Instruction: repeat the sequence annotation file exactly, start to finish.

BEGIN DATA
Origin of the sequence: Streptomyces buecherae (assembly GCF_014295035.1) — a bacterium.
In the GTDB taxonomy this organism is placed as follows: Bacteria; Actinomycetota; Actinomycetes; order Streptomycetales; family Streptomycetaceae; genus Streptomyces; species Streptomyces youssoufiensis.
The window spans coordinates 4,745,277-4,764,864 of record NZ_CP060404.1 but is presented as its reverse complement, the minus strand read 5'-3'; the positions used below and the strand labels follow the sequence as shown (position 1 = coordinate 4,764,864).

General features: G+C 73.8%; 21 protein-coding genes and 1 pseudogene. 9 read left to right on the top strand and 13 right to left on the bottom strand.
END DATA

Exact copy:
Origin of the sequence: Streptomyces buecherae (assembly GCF_014295035.1) — a bacterium.
In the GTDB taxonomy this organism is placed as follows: Bacteria; Actinomycetota; Actinomycetes; order Streptomycetales; family Streptomycetaceae; genus Streptomyces; species Streptomyces youssoufiensis.
The window spans coordinates 4,745,277-4,764,864 of record NZ_CP060404.1 but is presented as its reverse complement, the minus strand read 5'-3'; the positions used below and the strand labels follow the sequence as shown (position 1 = coordinate 4,764,864).

General features: G+C 73.8%; 21 protein-coding genes and 1 pseudogene. 9 read left to right on the top strand and 13 right to left on the bottom strand.